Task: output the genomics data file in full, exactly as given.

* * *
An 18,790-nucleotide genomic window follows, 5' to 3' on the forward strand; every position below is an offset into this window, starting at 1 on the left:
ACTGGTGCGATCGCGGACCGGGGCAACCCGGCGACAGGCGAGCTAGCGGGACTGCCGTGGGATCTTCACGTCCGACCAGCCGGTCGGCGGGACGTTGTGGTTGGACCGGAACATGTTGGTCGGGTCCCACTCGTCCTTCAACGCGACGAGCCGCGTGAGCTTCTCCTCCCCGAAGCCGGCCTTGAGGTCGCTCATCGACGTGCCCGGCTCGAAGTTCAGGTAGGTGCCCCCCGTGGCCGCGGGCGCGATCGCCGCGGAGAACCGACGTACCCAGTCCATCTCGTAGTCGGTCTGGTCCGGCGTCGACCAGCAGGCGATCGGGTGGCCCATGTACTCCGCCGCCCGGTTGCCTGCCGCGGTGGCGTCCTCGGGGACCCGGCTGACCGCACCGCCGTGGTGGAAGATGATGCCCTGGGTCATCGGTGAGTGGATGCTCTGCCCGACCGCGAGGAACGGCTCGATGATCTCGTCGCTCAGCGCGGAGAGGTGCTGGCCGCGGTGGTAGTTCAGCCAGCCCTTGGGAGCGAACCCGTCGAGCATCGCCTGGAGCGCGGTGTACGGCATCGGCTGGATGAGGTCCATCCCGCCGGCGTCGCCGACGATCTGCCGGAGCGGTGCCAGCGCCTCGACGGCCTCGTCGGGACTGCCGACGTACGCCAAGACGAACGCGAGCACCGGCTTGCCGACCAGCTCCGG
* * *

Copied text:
An 18,790-nucleotide genomic window follows, 5' to 3' on the forward strand; every position below is an offset into this window, starting at 1 on the left:
ACTGGTGCGATCGCGGACCGGGGCAACCCGGCGACAGGCGAGCTAGCGGGACTGCCGTGGGATCTTCACGTCCGACCAGCCGGTCGGCGGGACGTTGTGGTTGGACCGGAACATGTTGGTCGGGTCCCACTCGTCCTTCAACGCGACGAGCCGCGTGAGCTTCTCCTCCCCGAAGCCGGCCTTGAGGTCGCTCATCGACGTGCCCGGCTCGAAGTTCAGGTAGGTGCCCCCCGTGGCCGCGGGCGCGATCGCCGCGGAGAACCGACGTACCCAGTCCATCTCGTAGTCGGTCTGGTCCGGCGTCGACCAGCAGGCGATCGGGTGGCCCATGTACTCCGCCGCCCGGTTGCCTGCCGCGGTGGCGTCCTCGGGGACCCGGCTGACCGCACCGCCGTGGTGGAAGATGATGCCCTGGGTCATCGGTGAGTGGATGCTCTGCCCGACCGCGAGGAACGGCTCGATGATCTCGTCGCTCAGCGCGGAGAGGTGCTGGCCGCGGTGGTAGTTCAGCCAGCCCTTGGGAGCGAACCCGTCGAGCATCGCCTGGAGCGCGGTGTACGGCATCGGCTGGATGAGGTCCATCCCGCCGGCGTCGCCGACGATCTGCCGGAGCGGTGCCAGCGCCTCGACGGCCTCGTCGGGACTGCCGACGTACGCCAAGACGAACGCGAGCACCGGCTTGCCGACCAGCTCCGG